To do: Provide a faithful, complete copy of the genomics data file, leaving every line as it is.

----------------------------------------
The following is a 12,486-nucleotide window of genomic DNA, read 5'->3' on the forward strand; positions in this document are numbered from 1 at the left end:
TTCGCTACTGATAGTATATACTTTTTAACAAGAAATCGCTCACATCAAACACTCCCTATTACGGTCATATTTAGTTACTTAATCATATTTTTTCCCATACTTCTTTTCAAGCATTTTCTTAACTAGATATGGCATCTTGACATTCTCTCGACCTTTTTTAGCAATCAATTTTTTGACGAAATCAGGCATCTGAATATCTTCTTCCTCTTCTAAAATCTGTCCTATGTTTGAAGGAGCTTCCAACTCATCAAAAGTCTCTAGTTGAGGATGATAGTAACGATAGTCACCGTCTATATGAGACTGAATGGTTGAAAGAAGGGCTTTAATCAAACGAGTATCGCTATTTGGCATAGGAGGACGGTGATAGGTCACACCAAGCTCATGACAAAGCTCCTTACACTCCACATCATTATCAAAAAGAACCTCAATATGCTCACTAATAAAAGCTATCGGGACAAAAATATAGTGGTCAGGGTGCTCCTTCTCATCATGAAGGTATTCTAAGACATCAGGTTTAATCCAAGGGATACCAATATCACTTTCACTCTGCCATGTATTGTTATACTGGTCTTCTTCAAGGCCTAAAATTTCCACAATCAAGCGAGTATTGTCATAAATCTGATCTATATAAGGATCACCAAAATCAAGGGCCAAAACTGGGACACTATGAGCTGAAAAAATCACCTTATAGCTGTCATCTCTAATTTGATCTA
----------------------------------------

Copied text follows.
The following is a 12,486-nucleotide window of genomic DNA, read 5'->3' on the forward strand; positions in this document are numbered from 1 at the left end:
TTCGCTACTGATAGTATATACTTTTTAACAAGAAATCGCTCACATCAAACACTCCCTATTACGGTCATATTTAGTTACTTAATCATATTTTTTCCCATACTTCTTTTCAAGCATTTTCTTAACTAGATATGGCATCTTGACATTCTCTCGACCTTTTTTAGCAATCAATTTTTTGACGAAATCAGGCATCTGAATATCTTCTTCCTCTTCTAAAATCTGTCCTATGTTTGAAGGAGCTTCCAACTCATCAAAAGTCTCTAGTTGAGGATGATAGTAACGATAGTCACCGTCTATATGAGACTGAATGGTTGAAAGAAGGGCTTTAATCAAACGAGTATCGCTATTTGGCATAGGAGGACGGTGATAGGTCACACCAAGCTCATGACAAAGCTCCTTACACTCCACATCATTATCAAAAAGAACCTCAATATGCTCACTAATAAAAGCTATCGGGACAAAAATATAGTGGTCAGGGTGCTCCTTCTCATCATGAAGGTATTCTAAGACATCAGGTTTAATCCAAGGGATACCAATATCACTTTCACTCTGCCATGTATTGTTATACTGGTCTTCTTCAAGGCCTAAAATTTCCACAATCAAGCGAGTATTGTCATAAATCTGATCTATATAAGGATCACCAAAATCAAGGGCCAAAACTGGGACACTATGAGCTGAAAAAATCACCTTATAGCTGTCATCTCTAATTTGATCTA